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My 12 y/o step-son is doing poorly in school and becoming disrespectful, we have grounded him as much as we possibly can, what else can we do?

He is repeating 6th grade and was placed in 6th grade last year (he should have repeated 5th). He has done poorly in school for the last 3 years. We had him tested to see if he was appropriate for 6th and he passed with flying colors. We sent him to a counselor(at school) to see if his issues with school we emotional or psychological, we even offered tutoring for school. He refused to go to tutoring after one day and he stopped seeing the counselor after 4 visits.

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Asked by Anonymous at 2:15 AM on Sep. 9, 2009 in Tweens (9-12)

Answers (5)
  • Are you sure that there isn't a problem like ADD or ADHD? If he doesn't have any learning disability or anything like that and he's just being a lazy brat (sorry to be so blunt, but that's how a lot of 12 year old boys get, from what I've seen), try taking away things he likes (games, going to friend's houses, TV, MP3 player/other music, sports, computer except for school work, etc.) if you haven't already.

    OR, try rewarding GOOD behavior/grades instead of punishing the bad. He makes a good grade, he gets a small treat, he makes X amount of good grades, he gets a bigger reward (like a new CD/game, etc.).

    I would recommend not making it all about punishment and him being "bad" or doing poorly in school. Add encouragement and rewards. That certainly would have helped me in school (even just having my mom acknowledge that I'd done well would have been nice).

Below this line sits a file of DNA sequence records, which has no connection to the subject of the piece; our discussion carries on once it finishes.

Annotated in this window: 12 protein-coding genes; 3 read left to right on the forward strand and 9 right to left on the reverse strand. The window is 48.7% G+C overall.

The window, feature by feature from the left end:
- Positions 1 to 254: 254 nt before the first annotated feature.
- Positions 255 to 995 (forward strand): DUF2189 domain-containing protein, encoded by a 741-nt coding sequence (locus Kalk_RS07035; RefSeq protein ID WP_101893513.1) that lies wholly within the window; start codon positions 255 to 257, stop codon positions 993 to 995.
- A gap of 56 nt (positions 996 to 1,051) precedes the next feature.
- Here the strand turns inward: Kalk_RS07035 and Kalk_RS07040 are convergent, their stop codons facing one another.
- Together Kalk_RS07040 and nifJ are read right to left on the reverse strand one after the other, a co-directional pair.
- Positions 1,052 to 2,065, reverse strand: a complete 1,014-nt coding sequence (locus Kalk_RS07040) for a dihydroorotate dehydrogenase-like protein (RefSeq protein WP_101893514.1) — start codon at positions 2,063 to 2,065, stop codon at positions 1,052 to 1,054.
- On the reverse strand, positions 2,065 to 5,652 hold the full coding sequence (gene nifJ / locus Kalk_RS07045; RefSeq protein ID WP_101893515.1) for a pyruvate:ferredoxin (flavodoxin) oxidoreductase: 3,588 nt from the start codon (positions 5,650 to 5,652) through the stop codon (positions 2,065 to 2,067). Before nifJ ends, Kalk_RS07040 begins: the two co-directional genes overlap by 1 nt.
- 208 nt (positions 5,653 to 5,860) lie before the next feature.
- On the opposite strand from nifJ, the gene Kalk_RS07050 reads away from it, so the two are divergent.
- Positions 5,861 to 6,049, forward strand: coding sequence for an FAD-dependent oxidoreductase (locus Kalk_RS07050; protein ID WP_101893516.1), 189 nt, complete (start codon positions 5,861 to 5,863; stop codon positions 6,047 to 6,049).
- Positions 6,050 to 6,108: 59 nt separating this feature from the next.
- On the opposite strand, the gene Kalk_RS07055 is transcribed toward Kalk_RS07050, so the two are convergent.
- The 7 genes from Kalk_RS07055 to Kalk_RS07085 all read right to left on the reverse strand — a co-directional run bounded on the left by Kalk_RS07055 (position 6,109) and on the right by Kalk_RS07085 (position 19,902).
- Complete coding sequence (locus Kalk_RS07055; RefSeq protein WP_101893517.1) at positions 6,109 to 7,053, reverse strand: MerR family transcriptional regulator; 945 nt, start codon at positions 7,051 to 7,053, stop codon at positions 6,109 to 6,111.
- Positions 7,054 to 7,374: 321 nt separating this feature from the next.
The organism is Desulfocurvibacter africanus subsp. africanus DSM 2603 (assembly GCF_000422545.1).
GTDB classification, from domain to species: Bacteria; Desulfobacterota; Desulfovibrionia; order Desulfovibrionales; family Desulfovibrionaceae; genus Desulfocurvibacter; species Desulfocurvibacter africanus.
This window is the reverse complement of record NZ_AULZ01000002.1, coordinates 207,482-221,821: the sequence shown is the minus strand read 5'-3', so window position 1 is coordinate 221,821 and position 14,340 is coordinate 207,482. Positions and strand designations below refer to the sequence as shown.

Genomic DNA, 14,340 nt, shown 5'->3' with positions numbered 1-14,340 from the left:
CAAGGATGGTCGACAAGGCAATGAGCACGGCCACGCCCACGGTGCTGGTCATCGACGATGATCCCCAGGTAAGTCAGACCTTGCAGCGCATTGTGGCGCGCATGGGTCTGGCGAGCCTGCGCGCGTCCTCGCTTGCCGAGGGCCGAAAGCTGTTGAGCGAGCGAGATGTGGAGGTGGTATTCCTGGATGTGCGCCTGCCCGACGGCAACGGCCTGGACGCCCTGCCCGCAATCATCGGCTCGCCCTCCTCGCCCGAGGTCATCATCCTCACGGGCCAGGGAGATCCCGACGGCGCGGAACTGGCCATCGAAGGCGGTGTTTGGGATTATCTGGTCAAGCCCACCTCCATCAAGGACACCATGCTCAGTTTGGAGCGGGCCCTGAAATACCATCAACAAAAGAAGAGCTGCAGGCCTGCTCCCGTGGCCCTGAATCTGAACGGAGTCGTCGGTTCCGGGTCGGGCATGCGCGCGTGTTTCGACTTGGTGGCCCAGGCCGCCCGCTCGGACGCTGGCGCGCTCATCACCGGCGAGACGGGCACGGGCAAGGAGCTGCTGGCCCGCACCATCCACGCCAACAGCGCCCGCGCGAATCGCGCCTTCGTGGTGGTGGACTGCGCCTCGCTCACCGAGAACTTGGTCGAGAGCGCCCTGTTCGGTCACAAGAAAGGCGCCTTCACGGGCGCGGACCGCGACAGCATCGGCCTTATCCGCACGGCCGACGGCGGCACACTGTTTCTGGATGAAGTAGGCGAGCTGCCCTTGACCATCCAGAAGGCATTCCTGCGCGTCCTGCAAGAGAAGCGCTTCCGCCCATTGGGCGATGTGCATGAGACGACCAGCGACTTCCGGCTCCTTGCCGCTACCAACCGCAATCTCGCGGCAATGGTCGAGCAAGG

Answer by Mrs.BAT at 2:32 AM on Sep. 9, 2009

  • put him in reform school. if he doesn't srraighten out. at school. I would if i did all i could and got no responds from my child. I now that might be hard to do but it might be the the only thing that might work for him . if things are that bad! good luck

    Answer by incarnita at 9:53 AM on Sep. 9, 2009

  • My first suggestion is to get private counseling for him and you so you can get to the root of the problem. School counselors are very limited. Assure him that you love and want him to be successful then tell him that school is now his responsibilty and that you expect the appropriate results. No arguments, no bribes etc. Allow him to pass or fail on his own. I guarantee you will face great resistance from him and from the school if you take this attitude! But he is now at an age that he must be an active participant in his own life if he is ever going to succeed at anything. I know from experience how frustrated you must be! You might try a contract with him and negoiate what is acceptable to both you and him and be specific about rewards and punishments, so there are no doubts or questions about expectations and results, good or bad.
    Hang in there and keep in mind the good things about him! Good luck!

    Answer by jessa1091 at 12:42 PM on Sep. 9, 2009

  • Sounds like ADD to me. Can you take him to the doctor and get him tested?

    Answer by mompam at 3:02 PM on Sep. 10, 2009

  • i would say to find out what the problem is. if there is no problem start taking away his favorite things. he might behave if he can have his tv back.

    Answer by momandytai at 1:39 PM on Sep. 24, 2009

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